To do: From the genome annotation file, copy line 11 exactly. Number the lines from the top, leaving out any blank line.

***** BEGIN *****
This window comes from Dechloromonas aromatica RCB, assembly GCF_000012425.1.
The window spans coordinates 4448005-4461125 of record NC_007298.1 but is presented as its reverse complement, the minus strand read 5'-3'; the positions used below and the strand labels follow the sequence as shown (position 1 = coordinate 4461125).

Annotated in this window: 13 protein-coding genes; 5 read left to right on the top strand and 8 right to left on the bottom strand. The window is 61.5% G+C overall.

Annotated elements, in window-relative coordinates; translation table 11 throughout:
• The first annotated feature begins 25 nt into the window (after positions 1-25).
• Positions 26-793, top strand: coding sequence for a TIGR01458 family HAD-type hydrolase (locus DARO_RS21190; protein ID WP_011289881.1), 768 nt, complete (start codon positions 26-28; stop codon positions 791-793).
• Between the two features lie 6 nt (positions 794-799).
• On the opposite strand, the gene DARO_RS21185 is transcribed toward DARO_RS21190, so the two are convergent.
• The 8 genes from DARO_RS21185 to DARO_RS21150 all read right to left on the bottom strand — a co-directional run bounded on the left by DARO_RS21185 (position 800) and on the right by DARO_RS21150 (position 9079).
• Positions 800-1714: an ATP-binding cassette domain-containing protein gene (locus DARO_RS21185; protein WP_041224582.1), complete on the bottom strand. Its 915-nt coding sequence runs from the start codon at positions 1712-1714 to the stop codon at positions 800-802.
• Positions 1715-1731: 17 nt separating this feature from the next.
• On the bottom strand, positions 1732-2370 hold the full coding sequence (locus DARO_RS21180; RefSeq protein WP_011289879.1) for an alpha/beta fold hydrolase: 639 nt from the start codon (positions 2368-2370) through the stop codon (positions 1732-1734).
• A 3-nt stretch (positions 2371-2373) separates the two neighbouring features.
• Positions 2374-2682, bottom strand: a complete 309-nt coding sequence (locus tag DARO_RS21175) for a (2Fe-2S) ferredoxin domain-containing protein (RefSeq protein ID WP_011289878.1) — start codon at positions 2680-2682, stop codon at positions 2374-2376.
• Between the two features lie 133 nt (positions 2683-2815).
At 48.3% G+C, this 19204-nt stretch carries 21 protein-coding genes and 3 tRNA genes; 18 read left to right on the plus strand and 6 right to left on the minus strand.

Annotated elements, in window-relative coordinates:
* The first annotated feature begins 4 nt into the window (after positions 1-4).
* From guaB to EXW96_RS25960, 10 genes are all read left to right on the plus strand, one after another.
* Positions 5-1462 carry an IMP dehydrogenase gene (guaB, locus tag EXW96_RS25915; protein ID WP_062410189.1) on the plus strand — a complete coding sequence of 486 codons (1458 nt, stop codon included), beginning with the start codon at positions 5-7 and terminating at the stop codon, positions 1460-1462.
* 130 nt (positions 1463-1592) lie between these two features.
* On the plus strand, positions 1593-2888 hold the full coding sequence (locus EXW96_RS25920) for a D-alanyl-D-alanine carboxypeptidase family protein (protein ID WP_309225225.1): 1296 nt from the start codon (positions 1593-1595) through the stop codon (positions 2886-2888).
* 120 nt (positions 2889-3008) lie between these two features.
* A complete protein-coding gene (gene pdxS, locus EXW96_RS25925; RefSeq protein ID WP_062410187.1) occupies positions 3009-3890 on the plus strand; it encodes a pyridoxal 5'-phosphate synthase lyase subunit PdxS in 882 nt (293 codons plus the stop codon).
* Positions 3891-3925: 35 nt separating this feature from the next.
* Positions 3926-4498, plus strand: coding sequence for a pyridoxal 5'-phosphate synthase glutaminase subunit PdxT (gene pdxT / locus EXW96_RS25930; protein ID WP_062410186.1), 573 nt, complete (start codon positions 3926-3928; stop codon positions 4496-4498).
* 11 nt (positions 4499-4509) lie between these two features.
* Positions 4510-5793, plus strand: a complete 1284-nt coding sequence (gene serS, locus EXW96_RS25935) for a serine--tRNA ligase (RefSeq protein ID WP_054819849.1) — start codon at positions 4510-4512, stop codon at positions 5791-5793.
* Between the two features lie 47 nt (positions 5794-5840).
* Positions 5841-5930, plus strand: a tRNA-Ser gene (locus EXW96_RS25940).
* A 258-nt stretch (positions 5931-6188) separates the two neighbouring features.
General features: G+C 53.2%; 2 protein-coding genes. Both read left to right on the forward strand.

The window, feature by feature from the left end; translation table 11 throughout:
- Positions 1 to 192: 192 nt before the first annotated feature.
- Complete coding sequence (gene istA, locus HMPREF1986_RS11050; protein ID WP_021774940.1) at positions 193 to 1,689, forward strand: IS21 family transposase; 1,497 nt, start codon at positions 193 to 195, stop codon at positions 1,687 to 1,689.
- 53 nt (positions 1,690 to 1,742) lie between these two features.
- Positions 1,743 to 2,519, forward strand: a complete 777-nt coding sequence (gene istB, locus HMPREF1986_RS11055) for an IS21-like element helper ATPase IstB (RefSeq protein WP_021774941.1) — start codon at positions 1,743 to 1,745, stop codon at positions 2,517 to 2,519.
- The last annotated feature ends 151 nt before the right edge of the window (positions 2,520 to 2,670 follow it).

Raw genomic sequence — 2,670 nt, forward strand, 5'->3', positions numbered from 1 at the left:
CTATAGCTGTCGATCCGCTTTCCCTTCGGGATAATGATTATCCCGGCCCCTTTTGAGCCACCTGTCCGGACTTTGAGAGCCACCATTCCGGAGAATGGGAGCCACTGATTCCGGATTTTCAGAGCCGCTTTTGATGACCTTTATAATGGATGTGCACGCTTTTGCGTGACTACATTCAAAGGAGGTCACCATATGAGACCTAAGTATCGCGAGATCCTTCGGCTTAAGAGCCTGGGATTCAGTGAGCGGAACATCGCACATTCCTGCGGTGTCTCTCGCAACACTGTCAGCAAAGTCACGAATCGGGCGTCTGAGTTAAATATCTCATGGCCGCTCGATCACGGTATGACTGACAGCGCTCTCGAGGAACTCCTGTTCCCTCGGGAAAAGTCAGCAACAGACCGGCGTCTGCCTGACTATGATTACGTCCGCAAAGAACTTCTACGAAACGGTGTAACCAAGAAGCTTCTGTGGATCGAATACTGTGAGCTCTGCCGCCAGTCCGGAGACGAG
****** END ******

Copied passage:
• Positions 1715-1731: 17 nt separating this feature from the next.